The future of television is now being created by the people running Google’s YouTube video service, John Seabrook writes in an enlightening article in the New Yorker.
That future, which is already well under way, will see a further evolution of the medium from the days when TV consisted of three channels to the fragmented present-day version with hundreds of cable channels, and beyond to the dawning Internet video era, which will bring tens of thousands of channels.
On TV, Seabrook points out, airtime is a scarce resource, but on YouTube it’s infinite.
Google exec Robert Kyncl, one of the chief architects of the new video world, says: “People went from broad to narrow, and we think they will continue to go that way — spend more and more time in the niches — because now the distribution landscape allows for more narrowness.”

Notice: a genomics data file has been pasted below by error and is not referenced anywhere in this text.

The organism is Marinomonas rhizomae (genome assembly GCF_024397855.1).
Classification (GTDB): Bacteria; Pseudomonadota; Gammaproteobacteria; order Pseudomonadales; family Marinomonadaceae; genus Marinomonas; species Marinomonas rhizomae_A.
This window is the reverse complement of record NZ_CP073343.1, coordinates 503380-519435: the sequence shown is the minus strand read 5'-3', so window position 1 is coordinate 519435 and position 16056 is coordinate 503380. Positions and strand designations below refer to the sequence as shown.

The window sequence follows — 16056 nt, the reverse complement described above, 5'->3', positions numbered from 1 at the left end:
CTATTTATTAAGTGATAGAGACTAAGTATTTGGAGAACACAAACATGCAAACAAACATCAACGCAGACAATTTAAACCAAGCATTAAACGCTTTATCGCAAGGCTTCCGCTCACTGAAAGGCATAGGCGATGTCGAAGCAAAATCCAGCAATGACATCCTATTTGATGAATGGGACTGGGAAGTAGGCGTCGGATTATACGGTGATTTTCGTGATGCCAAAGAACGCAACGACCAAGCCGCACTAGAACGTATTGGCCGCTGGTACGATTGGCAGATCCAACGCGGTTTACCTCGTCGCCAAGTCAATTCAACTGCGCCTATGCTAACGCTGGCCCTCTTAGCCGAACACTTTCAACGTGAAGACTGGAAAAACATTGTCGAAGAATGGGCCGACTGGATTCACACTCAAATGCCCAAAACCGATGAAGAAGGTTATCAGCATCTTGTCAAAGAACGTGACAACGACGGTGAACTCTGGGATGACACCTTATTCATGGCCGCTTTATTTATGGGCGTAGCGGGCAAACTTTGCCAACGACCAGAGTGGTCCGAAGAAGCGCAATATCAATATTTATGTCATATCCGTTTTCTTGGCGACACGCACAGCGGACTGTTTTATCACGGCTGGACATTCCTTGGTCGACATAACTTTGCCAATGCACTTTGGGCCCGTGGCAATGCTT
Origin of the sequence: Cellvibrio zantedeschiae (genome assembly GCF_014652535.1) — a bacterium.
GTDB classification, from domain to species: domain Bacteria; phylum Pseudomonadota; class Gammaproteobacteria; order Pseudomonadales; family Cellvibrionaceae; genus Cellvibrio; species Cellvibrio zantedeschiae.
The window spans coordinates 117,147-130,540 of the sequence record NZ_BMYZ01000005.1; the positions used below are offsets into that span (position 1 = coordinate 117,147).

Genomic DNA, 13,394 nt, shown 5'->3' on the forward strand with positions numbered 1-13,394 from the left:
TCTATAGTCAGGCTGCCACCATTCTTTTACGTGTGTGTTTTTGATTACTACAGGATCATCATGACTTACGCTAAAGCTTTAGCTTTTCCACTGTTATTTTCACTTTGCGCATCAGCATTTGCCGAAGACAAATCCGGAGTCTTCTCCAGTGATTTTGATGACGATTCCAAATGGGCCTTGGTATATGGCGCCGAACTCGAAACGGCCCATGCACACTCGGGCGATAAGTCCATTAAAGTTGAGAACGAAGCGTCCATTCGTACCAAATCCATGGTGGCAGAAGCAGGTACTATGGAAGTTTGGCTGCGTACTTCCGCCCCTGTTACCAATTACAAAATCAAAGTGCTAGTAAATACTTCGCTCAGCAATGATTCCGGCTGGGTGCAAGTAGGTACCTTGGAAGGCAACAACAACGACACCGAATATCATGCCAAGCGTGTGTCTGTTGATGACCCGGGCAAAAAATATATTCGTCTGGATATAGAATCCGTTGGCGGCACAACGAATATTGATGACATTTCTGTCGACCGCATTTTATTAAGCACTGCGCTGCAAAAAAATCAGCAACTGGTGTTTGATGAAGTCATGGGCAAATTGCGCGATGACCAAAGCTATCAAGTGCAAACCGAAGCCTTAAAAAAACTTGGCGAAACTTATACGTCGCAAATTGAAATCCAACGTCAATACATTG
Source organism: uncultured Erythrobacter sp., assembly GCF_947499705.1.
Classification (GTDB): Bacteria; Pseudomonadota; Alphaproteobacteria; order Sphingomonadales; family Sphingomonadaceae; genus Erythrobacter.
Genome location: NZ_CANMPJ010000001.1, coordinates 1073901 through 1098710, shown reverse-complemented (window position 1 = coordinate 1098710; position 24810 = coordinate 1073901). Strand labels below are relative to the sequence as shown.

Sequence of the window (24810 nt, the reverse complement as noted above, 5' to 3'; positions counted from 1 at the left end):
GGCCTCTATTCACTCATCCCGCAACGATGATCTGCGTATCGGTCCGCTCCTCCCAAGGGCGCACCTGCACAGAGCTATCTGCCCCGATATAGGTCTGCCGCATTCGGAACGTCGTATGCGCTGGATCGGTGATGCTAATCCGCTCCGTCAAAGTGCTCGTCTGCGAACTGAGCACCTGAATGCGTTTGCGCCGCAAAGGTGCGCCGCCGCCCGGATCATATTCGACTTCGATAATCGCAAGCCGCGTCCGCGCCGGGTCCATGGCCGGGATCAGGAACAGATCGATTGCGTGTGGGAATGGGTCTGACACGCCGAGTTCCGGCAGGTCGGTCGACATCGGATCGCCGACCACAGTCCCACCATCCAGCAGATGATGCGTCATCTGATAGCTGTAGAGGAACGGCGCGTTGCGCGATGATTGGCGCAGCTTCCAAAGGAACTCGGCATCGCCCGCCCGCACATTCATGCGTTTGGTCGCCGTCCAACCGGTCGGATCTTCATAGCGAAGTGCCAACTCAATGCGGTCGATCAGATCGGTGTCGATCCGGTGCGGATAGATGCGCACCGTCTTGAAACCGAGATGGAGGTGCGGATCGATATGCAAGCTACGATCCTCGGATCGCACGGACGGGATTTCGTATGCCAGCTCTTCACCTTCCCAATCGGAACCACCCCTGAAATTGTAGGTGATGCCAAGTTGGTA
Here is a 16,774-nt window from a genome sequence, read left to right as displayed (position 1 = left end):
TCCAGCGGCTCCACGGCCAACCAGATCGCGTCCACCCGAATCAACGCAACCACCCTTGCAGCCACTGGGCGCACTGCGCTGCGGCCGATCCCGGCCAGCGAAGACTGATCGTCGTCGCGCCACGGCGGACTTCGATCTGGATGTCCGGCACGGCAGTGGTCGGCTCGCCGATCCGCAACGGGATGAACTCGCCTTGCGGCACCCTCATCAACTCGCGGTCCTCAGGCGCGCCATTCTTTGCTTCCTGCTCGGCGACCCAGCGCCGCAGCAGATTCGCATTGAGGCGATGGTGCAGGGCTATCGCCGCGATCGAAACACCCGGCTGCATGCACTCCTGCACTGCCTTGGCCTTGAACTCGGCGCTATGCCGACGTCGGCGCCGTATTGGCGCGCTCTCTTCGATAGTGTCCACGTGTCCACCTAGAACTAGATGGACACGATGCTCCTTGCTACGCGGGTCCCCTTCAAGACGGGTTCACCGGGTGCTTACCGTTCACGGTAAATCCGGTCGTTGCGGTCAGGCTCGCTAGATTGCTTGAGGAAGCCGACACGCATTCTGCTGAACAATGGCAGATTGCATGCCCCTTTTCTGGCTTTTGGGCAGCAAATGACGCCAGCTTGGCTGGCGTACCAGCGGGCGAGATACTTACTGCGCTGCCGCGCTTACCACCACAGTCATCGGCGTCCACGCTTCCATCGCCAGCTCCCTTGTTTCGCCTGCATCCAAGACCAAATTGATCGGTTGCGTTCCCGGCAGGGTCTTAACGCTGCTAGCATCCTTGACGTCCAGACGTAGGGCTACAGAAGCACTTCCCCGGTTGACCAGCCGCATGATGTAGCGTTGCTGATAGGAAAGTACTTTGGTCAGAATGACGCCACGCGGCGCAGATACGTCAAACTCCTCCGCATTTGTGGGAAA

According to Kyncl, the advantage of the niche model is its immersive experience. “For example, there’s no horseback-riding channel on cable,” Kyncl says in the piece. “Plenty of people love horseback riding, and there’s plenty of advertisers who would like to market to them, but there’s no channel for it, because of the costs. You have to program a 24/7 loop, and you need a transponder to get your signal up on the satellite. With the Internet, everything is on demand, so you don’t have to program 24/7 — a few hours is all you need.”
Click here to read Seabrook’s in-depth piece.